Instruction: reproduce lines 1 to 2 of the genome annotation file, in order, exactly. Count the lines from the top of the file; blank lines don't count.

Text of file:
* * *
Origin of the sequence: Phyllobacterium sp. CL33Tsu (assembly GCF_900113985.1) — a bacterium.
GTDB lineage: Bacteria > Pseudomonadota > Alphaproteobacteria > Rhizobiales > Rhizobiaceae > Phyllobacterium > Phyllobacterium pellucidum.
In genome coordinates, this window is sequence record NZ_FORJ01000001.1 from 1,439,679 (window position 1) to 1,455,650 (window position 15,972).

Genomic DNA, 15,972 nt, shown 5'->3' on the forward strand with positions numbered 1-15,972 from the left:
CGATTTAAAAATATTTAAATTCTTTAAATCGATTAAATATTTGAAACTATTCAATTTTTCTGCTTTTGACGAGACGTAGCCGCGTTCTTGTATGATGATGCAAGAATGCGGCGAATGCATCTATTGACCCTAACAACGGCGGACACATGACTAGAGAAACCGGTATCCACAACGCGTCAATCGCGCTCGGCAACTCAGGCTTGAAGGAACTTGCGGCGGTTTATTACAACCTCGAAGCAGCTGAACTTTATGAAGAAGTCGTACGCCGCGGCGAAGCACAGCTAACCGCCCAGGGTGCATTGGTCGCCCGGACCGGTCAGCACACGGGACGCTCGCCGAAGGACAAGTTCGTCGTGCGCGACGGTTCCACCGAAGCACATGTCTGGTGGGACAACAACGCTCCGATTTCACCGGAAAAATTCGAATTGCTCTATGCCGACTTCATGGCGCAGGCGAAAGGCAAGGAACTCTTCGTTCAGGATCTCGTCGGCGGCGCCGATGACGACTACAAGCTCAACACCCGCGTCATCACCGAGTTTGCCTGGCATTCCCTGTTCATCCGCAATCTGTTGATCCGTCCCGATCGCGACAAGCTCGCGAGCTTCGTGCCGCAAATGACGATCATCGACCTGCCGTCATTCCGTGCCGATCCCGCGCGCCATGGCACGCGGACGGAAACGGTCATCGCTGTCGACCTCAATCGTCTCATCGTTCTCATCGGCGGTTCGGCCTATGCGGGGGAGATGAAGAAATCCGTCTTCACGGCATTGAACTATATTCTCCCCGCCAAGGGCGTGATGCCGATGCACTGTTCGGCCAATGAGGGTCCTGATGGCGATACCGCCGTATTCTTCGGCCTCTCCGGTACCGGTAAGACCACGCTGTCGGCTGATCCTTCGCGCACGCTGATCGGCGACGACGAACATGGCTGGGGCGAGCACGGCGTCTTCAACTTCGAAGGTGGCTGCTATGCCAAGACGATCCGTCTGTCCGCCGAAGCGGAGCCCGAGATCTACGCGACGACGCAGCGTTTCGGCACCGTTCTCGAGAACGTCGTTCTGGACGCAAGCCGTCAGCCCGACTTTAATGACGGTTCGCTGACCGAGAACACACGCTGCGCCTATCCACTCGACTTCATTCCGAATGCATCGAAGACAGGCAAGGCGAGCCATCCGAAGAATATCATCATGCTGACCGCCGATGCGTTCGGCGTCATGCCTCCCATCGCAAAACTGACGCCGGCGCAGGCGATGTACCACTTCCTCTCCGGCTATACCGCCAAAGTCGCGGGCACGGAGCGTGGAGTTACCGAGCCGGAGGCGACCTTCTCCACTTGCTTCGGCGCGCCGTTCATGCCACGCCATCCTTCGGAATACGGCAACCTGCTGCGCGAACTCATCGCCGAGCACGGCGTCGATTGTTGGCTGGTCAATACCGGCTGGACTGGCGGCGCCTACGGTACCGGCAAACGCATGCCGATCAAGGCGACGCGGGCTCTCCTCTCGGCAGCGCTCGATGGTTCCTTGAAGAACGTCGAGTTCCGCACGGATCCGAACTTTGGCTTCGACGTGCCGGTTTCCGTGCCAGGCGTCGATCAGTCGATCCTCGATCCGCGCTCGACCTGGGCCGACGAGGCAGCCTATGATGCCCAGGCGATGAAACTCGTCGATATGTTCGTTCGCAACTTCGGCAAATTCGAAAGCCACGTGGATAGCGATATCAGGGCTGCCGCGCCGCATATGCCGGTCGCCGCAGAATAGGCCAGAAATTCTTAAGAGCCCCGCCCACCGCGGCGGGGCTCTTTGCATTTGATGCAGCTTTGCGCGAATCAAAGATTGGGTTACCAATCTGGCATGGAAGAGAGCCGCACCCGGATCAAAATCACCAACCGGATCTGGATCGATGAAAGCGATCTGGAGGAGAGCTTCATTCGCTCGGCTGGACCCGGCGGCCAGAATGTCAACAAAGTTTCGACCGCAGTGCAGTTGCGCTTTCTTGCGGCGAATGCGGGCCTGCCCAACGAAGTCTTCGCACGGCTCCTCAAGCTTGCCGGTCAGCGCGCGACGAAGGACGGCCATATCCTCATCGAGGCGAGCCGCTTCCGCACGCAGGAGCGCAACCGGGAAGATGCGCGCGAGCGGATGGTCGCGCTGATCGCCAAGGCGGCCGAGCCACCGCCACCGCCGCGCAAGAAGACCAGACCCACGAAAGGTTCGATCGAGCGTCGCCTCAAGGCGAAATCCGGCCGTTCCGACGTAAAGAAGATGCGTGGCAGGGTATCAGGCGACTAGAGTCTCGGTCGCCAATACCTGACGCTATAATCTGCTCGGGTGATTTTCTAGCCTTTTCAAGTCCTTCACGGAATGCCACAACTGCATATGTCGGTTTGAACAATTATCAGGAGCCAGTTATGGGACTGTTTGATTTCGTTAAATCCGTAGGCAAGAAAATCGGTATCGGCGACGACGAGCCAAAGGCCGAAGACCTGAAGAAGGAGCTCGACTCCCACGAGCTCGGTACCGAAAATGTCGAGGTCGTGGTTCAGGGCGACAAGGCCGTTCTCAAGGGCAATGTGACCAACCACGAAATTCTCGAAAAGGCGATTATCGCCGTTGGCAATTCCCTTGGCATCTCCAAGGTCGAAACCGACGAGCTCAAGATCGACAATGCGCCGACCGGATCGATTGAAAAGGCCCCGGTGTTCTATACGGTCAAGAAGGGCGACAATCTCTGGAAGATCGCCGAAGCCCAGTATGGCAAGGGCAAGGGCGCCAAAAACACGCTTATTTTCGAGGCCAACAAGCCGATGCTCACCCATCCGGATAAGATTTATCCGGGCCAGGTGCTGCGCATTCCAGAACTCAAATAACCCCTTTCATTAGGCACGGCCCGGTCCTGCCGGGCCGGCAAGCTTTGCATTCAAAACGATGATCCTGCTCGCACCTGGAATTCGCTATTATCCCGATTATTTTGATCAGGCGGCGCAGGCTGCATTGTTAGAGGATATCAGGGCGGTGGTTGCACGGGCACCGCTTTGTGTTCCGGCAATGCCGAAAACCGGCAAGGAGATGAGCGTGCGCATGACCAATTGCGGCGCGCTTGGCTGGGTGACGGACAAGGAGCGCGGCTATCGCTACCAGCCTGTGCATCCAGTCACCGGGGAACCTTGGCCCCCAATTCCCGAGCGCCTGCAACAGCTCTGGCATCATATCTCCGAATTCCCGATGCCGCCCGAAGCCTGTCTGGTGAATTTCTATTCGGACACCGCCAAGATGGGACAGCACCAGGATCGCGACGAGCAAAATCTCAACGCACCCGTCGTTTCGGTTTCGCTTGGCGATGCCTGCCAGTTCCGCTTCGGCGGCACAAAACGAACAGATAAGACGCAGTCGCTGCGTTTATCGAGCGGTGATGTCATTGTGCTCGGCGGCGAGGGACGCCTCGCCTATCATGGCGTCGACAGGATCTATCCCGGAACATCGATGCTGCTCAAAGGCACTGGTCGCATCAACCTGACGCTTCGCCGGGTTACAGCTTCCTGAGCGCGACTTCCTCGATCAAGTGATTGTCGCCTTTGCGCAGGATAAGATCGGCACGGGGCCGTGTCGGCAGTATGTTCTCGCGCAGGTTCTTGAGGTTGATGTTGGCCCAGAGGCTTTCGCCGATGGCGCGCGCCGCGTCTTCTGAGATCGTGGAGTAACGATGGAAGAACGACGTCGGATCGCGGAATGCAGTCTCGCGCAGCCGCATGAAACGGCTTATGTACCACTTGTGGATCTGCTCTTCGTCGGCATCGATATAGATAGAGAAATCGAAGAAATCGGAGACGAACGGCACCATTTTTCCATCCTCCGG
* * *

Origin of the sequence: Phyllobacterium sp. CL33Tsu (assembly GCF_900113985.1) — a bacterium.
GTDB lineage: Bacteria > Pseudomonadota > Alphaproteobacteria > Rhizobiales > Rhizobiaceae > Phyllobacterium > Phyllobacterium pellucidum.